DVD Review: 'Transformers The Movie' 20th Anniversary Special Edition
Stockpile some energon cubes to make it through the plentiful, but worthwhile extras
If I sound a little effusive, I fully acknowledge that growing up with two brothers in the '80s had an undeniable influence on my nostalgic tastes. Only perhaps "Robotech" would engender a stronger feeling in me. So anyway, with this DVD on my shelf, I no longer have to watch the deteriorating VHS copy of the film I "borrowed" from some poor schlub in college.
The appeal of "The Transformers" is manifold. Robots and warfare are obvious pluses for excitement-hungry kids, but there was more to it than that. The classic battle between good (the Autobots) and evil (the Decepticons) brought a sense of romantic, grand-scale idealism to our small lives. The film was all that and more. With its Messianic themes, theatrically quotable lines (e.g. "Bah weep graaagnah wheep ni ni bong."), multiple betrayals, bizarre humor, an eclectic cast and totally '80s soundtrack, the movie was mechanoid melodrama at its best.
Unicron (voiced by Orson Welles in his final filmed role) is a planet-sized robot that devours other cybernetic worlds. The only thing he fears is the Autobot Matrix of Leadership, a glowing orb-y thing that used to sit in Optimus Prime's (Peter Cullen) chest cavity before he bequeathed it on his deathbed to Ultra Magnus (Robert Stack). But Unicron enlists the aid of deposed Decepticon leader Megatron (Frank Welker) who, in return for an overhaul, will retrieve the Matrix for Unicron.
Between the filmmaker and fan commentary, choose the latter since the four featured fans are frighteningly well-informed about all the behind-the-scenes minutiae and aren't afraid to share their opinions, which often jibe with the viewers'. Never liked that upstart Daniel? You're not alone. Think Perceptor is a fairly useless wartime robot since he can only transform into a giant microscope? They agree. Similarly, the "Autobot Matrix of Knowledge" is for fans by fans. It's basically the movie enhanced with pop-up text providing explanations, trivia or cheeky commentary.
For more of the filmmakers' perspective, check out the featurettes. "The Death of Optimus Prime" examines the aftermath of killing off the fearless leader, while "Cast and Characters" looks at the film's principal roles, especially those filled by guest stars like Leonard Nimoy (Galvatron) and Welles. "Q & A" is frivolous and asks the filmmakers for their favorites, gets them to sing the theme song and explains the origin of the Transformers name.
The trailers, TV spots, toy commercials and even the sweepstakes ad have pretty lousy video quality, but shouldn't be missed for that '80s cheesy goodness. The Japanese toy commercials are intriguing since they often used stop motion animation and feature lots of the combiner robots.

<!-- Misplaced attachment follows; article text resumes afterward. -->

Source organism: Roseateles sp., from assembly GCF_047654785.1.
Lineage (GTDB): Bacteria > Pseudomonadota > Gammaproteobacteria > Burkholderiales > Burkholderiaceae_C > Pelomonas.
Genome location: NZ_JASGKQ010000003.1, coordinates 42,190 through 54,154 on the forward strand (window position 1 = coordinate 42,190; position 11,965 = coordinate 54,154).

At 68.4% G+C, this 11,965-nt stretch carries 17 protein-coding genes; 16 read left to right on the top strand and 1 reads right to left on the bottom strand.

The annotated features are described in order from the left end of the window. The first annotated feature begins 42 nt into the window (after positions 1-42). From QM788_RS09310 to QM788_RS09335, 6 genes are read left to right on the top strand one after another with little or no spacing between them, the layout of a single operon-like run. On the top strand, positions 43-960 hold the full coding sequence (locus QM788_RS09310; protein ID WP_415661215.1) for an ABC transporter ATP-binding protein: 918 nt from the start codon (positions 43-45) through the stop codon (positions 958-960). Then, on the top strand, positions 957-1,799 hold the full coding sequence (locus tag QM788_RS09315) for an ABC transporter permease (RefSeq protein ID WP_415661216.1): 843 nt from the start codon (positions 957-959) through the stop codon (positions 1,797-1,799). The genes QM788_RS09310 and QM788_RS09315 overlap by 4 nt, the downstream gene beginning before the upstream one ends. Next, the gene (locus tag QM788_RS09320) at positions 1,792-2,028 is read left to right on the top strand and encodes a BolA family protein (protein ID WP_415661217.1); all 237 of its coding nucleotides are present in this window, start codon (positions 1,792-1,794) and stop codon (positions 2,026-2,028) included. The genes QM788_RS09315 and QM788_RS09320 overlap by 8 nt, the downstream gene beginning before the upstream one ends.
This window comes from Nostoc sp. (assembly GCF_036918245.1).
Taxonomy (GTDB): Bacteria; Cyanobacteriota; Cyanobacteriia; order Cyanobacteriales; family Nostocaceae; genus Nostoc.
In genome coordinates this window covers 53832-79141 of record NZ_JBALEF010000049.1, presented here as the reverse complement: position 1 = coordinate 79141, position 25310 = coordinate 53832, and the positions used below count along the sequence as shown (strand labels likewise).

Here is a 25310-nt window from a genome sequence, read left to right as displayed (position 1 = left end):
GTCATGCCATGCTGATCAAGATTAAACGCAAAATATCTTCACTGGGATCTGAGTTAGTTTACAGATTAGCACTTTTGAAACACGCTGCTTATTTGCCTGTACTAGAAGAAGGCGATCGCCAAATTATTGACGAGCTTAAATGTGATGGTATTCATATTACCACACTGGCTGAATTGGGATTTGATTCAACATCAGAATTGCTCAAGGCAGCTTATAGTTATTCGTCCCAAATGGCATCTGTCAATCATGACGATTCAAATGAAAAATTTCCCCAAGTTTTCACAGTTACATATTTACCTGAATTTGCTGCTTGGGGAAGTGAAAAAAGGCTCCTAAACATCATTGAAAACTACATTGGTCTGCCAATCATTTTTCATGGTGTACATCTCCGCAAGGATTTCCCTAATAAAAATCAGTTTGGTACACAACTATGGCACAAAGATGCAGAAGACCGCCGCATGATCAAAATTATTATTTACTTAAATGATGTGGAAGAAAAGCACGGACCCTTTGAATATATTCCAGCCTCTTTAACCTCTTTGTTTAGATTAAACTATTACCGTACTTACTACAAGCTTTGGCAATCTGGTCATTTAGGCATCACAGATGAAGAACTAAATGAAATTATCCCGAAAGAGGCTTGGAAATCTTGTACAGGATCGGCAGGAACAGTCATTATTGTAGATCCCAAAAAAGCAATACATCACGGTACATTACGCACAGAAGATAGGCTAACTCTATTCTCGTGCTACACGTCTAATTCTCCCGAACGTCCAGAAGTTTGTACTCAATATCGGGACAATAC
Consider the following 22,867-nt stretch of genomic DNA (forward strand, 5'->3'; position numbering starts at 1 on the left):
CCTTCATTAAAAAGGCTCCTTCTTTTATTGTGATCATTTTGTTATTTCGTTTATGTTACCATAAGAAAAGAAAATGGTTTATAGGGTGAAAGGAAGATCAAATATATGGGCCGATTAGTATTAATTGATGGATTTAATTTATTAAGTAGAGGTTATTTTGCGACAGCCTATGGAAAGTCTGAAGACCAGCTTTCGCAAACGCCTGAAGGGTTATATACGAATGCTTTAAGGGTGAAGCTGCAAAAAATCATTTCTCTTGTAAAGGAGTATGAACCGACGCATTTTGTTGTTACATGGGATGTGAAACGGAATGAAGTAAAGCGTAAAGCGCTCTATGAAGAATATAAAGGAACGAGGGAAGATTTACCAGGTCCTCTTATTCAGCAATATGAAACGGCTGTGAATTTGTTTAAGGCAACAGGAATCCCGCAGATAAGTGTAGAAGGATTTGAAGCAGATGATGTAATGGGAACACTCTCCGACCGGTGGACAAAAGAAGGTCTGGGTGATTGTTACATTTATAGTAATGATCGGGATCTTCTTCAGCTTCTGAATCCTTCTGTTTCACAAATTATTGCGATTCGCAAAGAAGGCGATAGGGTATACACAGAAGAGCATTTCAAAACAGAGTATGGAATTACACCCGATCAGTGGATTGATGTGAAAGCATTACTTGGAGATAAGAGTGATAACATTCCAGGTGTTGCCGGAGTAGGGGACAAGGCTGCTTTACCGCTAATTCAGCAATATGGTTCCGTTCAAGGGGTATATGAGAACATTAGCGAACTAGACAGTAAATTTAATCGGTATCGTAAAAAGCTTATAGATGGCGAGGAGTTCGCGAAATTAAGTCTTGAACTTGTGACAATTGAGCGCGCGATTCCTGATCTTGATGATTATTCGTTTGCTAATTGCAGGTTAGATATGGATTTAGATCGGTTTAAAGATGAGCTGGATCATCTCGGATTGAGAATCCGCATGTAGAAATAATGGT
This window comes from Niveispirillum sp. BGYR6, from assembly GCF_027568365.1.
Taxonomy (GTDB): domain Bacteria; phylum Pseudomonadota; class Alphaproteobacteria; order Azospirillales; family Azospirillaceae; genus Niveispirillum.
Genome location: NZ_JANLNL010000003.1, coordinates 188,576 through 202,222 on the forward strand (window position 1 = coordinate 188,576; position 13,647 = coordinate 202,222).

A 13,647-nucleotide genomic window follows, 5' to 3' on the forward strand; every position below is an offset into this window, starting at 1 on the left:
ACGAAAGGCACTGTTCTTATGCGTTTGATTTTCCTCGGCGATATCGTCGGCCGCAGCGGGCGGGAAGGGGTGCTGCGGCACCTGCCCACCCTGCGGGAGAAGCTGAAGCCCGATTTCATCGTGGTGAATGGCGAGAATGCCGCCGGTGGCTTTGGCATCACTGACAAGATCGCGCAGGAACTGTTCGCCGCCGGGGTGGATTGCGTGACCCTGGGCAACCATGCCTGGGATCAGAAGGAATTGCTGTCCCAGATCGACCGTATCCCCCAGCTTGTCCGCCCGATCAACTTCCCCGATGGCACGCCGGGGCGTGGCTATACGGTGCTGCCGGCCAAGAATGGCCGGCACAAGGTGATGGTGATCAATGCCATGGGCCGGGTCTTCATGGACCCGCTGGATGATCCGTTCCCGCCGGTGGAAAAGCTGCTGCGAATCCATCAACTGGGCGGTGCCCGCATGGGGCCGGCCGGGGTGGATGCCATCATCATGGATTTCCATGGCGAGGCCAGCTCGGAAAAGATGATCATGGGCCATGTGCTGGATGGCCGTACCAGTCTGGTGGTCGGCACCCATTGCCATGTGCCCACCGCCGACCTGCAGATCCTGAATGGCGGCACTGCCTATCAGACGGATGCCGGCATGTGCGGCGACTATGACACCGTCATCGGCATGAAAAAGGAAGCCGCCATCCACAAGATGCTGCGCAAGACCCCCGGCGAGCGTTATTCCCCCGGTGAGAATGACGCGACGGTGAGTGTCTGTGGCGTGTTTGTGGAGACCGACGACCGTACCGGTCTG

The "Scramble City" episode is both fascinating and frustrating. It's an episode that only aired in Japan that precedes the events in the movie. It therefore introduces many of the new faces that we in the States only saw for the first time in the film. So, after viewing this, Ultra Magnus doesn't seem to be just some random Autobot who showed up for the film waiting for Optimus to die so he can get his hands on the Matrix. Unfortunately, the fan commentators are back, and we can't hear any of the episode, which most likely never got translated from Japanese. I would have at least like to have the option of hearing the original audio because you can pick up so much by someone's tone of voice and very little from trying to lip-read cartoon characters.
As for the 2007 Michael Bay film, the DVD includes the teaser trailer that all fans have seen by now as well as a featurette with an interview with Bay saying how he was "stoked" to do this film. There's not really much content here, but it helps build anticipation for July 4, 2007.
Even more background info about the film and animation in general can be found in the photo gallery, remaster side-by-side comparison (a significant improvement) and on the DVD ROM's exclusive web content that includes a wallpaper for your cell phone, more photos, storyboards and various interviews. The DVD ROM also features "Activiate Autobot City," a relatively easy game that enlists your help fighting off the Decepticons with your vast knowledge of the movie.
There are really too many other bonus features to go into here, but make sure to look for the fairly obvious Easter eggs hidden on both discs. I won't ruin the hunt by telling the specific locations, but three of the four I found featured some great commercials -- both Japanese and American. The other one was disappointing.
The menus are aesthetically pleasing and easy to navigate, but in order to get to some of the Easter eggs, you need a maneuverable remote. Also note that the film was shot for the full screen, so us widescreen snobs are actually missing the full experience because of cropping.
EXTRAS: Autobot Matrix of Knowledge; filmmaker commentary; fan commentary; Scramble City episode with commentary; remastering side-by-side comparison; "Transformers" 2007 live-action movie trailer and special sneak peek; Activate Autobot City trivia game; "Death of Optimus Prime" featurette; "Cast and Characters" featurette; "Transformers" Q & A filmmakers; promo trailer with commentary; test, deleted/alternative footage w/ commentary; animated storyboards; US and Japanese toy commercials; Scramble City commercials; DVD-ROM link to exclusive content; original trailer and TV spots; Cinex and credit test; photo gallery; tranforming Optimus-Rodimus lenticular cover; Easter eggs on both discs